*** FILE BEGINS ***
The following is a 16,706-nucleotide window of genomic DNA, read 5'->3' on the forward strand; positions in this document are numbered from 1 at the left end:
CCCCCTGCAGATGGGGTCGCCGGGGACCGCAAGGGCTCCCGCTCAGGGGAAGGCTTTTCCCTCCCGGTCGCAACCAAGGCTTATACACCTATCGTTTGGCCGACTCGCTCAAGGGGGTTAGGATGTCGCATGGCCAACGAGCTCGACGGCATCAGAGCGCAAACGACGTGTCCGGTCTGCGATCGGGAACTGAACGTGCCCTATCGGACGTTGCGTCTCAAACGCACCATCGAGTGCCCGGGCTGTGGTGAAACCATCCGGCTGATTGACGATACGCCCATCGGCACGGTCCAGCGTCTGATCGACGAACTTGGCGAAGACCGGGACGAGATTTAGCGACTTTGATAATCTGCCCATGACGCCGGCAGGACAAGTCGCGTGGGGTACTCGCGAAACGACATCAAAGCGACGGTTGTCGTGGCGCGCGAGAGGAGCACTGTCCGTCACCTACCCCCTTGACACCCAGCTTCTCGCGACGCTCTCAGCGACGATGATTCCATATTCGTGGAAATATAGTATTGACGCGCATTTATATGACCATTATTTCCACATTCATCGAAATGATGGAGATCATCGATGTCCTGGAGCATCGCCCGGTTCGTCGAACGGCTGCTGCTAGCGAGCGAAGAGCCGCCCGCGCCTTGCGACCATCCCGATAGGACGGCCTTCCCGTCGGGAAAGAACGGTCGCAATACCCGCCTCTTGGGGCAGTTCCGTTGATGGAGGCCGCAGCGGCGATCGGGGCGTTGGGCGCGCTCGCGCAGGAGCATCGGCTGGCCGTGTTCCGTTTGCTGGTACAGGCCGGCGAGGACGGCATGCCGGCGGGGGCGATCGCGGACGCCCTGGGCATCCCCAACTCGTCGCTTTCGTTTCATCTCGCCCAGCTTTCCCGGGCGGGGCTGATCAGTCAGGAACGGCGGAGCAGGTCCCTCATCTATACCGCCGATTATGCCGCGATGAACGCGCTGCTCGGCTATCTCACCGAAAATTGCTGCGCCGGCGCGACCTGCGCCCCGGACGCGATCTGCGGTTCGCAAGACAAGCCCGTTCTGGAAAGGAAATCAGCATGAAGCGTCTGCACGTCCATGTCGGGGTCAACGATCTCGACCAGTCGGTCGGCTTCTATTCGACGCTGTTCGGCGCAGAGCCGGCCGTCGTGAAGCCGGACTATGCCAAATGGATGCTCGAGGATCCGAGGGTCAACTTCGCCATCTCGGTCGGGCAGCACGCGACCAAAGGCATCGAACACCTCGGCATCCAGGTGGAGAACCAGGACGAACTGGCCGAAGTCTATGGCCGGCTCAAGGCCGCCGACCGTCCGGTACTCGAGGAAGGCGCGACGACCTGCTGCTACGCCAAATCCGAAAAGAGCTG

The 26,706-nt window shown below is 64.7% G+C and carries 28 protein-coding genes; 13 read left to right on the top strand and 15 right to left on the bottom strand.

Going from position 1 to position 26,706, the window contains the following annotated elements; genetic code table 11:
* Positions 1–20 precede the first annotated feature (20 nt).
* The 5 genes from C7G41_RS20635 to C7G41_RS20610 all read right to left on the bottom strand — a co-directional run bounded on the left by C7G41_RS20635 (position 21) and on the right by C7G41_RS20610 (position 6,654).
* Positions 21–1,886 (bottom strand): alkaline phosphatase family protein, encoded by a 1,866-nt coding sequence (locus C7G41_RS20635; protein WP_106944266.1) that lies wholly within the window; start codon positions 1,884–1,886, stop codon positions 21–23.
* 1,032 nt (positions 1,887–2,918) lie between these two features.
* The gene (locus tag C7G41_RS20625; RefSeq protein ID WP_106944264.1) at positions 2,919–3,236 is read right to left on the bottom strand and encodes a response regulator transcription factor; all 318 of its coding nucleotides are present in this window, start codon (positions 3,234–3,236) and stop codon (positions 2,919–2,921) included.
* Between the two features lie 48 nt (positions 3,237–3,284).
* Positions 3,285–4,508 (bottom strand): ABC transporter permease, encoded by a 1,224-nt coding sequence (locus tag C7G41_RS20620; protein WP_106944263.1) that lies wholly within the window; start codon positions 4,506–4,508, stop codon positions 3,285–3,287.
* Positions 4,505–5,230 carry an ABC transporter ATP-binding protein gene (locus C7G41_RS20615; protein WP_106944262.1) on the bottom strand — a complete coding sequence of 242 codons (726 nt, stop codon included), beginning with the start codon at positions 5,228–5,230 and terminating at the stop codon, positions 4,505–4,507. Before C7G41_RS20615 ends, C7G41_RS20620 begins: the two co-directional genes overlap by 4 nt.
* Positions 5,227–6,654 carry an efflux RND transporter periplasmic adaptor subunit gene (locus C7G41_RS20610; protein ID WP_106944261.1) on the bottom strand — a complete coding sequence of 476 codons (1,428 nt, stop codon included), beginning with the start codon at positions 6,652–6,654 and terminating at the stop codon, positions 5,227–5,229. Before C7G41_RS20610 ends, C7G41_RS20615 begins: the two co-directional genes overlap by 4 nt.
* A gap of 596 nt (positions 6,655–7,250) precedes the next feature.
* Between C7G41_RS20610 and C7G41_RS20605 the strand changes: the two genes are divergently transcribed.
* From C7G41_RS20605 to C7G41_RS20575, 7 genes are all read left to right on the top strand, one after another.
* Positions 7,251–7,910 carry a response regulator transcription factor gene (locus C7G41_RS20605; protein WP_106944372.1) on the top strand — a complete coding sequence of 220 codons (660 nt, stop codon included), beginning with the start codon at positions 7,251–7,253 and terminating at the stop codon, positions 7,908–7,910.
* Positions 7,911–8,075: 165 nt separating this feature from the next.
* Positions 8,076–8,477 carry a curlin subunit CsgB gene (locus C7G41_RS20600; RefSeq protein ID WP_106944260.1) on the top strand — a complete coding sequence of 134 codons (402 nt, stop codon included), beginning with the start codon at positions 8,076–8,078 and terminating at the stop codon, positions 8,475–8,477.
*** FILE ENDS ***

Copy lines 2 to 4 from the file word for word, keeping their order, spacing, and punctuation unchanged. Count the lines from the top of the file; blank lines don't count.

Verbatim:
CCCCCTGCAGATGGGGTCGCCGGGGACCGCAAGGGCTCCCGCTCAGGGGAAGGCTTTTCCCTCCCGGTCGCAACCAAGGCTTATACACCTATCGTTTGGCCGACTCGCTCAAGGGGGTTAGGATGTCGCATGGCCAACGAGCTCGACGGCATCAGAGCGCAAACGACGTGTCCGGTCTGCGATCGGGAACTGAACGTGCCCTATCGGACGTTGCGTCTCAAACGCACCATCGAGTGCCCGGGCTGTGGTGAAACCATCCGGCTGATTGACGATACGCCCATCGGCACGGTCCAGCGTCTGATCGACGAACTTGGCGAAGACCGGGACGAGATTTAGCGACTTTGATAATCTGCCCATGACGCCGGCAGGACAAGTCGCGTGGGGTACTCGCGAAACGACATCAAAGCGACGGTTGTCGTGGCGCGCGAGAGGAGCACTGTCCGTCACCTACCCCCTTGACACCCAGCTTCTCGCGACGCTCTCAGCGACGATGATTCCATATTCGTGGAAATATAGTATTGACGCGCATTTATATGACCATTATTTCCACATTCATCGAAATGATGGAGATCATCGATGTCCTGGAGCATCGCCCGGTTCGTCGAACGGCTGCTGCTAGCGAGCGAAGAGCCGCCCGCGCCTTGCGACCATCCCGATAGGACGGCCTTCCCGTCGGGAAAGAACGGTCGCAATACCCGCCTCTTGGGGCAGTTCCGTTGATGGAGGCCGCAGCGGCGATCGGGGCGTTGGGCGCGCTCGCGCAGGAGCATCGGCTGGCCGTGTTCCGTTTGCTGGTACAGGCCGGCGAGGACGGCATGCCGGCGGGGGCGATCGCGGACGCCCTGGGCATCCCCAACTCGTCGCTTTCGTTTCATCTCGCCCAGCTTTCCCGGGCGGGGCTGATCAGTCAGGAACGGCGGAGCAGGTCCCTCATCTATACCGCCGATTATGCCGCGATGAACGCGCTGCTCGGCTATCTCACCGAAAATTGCTGCGCCGGCGCGACCTGCGCCCCGGACGCGATCTGCGGTTCGCAAGACAAGCCCGTTCTGGAAAGGAAATCAGCATGAAGCGTCTGCACGTCCATGTCGGGGTCAACGATCTCGACCAGTCGGTCGGCTTCTATTCGACGCTGTTCGGCGCAGAGCCGGCCGTCGTGAAGCCGGACTATGCCAAATGGATGCTCGAGGATCCGAGGGTCAACTTCGCCATCTCGGTCGGGCAGCACGCGACCAAAGGCATCGAACACCTCGGCATCCAGGTGGAGAACCAGGACGAACTGGCCGAAGTCTATGGCCGGCTCAAGGCCGCCGACCGTCCGGTACTCGAGGAAGGCGCGACGACCTGCTGCTACGCCAAATCCGAAAAGAGCTG

The 26,706-nt window shown below is 64.7% G+C and carries 28 protein-coding genes; 13 read left to right on the top strand and 15 right to left on the bottom strand.

Going from position 1 to position 26,706, the window contains the following annotated elements; genetic code table 11: